Some first-cut horse hay is still to be made while many will start second-cut dairy haylage soon. Harvest schedules are delayed behind normal, especially in western Ontario. This may make taking a fourth-cut more difficult. Hay making weather has generally been good, but some hay has been rain-damaged. Yields have been extremely variable, depending on winter injury, rainfall and management. Yields in eastern Ontario have been excellent with good quality. In some winter injured areas in western Ontario some yields have been reported at 50 – 80% of normal. Hay prices seem uncertain, as many wait to predict what seasonal yields and quality will be.
Potato leafhoppers (PLH) have yet to be reported at above threshold levels, but they are here. PLH can dramatically reduce alfalfa yield and forage quality. New seedings are very susceptible and can be permanently damaged. PLH insert a stylet into a leaf midrib and inject a toxin that results in a wedge-shaped “hopperburn”. Once hopperburn is observed, the damage is done and it is too late for control, so scout and be prepared to spray. http://fieldcropnews.com/?p=3902 The high PLH risk areas in Ontario are north of Lake Erie and the Niagara area.
Forage Options Following Wheat
With winterkill, winter injury and low first-cut yields in some parts of Ontario as well as higher land costs, there is interest in following winter wheat and other cereals with a forage crop to help supplement inventories. Not only can this approach produce some extra feed, it also provides cover crop benefits. There are a few double-crop forage options that can provide some cheaper, good quality forage. Summer seeding alfalfa rather than waiting until next spring can provide the benefit of a full yield next year without the usual establishment year yield loss. Each option has its advantages and disadvantages, and every situation is different.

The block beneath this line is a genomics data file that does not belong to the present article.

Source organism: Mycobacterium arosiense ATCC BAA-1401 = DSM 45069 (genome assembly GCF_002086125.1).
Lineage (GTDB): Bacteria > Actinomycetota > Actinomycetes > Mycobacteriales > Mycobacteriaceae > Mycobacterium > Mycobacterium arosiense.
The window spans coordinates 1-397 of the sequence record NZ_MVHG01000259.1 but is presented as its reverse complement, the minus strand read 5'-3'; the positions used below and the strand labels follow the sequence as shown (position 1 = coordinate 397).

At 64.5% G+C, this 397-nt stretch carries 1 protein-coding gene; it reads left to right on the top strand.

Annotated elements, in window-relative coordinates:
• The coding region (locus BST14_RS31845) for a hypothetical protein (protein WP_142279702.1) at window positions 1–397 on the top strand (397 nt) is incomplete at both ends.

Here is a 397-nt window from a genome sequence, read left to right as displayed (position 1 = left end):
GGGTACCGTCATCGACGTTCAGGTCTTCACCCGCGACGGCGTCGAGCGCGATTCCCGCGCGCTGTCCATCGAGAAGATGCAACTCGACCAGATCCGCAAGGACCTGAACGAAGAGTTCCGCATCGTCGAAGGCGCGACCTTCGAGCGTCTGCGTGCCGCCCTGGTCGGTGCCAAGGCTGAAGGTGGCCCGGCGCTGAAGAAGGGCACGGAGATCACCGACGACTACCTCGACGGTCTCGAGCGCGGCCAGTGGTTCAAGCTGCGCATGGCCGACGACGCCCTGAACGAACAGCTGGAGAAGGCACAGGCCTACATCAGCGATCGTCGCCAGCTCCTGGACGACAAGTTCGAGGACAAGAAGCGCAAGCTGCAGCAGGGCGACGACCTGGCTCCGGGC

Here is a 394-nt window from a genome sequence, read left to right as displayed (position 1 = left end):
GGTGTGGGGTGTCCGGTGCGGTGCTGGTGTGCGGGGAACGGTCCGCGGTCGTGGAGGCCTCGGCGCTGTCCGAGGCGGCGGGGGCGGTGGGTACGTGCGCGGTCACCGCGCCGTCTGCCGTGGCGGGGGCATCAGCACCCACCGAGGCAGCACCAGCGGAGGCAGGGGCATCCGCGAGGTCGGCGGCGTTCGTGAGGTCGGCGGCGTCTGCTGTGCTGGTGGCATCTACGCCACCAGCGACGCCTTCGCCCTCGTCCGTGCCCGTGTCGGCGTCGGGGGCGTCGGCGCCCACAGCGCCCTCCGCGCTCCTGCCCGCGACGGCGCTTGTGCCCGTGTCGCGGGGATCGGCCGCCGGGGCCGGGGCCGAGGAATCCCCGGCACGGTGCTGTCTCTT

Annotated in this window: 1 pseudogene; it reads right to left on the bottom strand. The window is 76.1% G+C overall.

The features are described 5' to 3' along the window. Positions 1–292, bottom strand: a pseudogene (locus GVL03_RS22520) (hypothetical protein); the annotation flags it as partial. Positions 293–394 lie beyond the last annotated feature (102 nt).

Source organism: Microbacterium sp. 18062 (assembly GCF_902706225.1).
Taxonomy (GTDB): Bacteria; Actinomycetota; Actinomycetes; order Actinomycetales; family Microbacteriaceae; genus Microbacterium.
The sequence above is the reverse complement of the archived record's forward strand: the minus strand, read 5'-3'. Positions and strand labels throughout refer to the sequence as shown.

The challenge is getting the wheat harvested, the volunteer wheat controlled, and the next crop seeded in a timely manner. Competition from volunteer wheat can be a significant problem. Without vernalization winter wheat will not form a stem in the fall to provide significant growth and yields are very limited. A lot of volunteer wheat can result when light grain goes through the combine. One approach to reduce the problem is to do some light tillage (at least behind the combine swath) to encourage the grain to germinate. A burndown with glyphosate 7 – 10 days later will remove much of the volunteer grain. Of course this takes time, and as the calandar gets later some options are lost.
- Summer Seeding Oats For Forage
- moderate to high forage quality depending on the stage at cutting
- adding peas an option
- fall cut
- follow with another crop any time next spring
- Italian Ryegrass
- high to very high forage quality
- fall cut & a cut next May can be followed by corn silage, soybeans, sorghums, etc
- some risk of winterkill
- Double Cropping Fall Rye For Extra Forage
- moderate to high forage quality depending on the stage at cutting next May
- high yield potential
- can follow with corn silage, soybeans, sorghums
- Summer Seeding Alfalfa
- full yield potential next year without the usual spring seeding establishment yield loss
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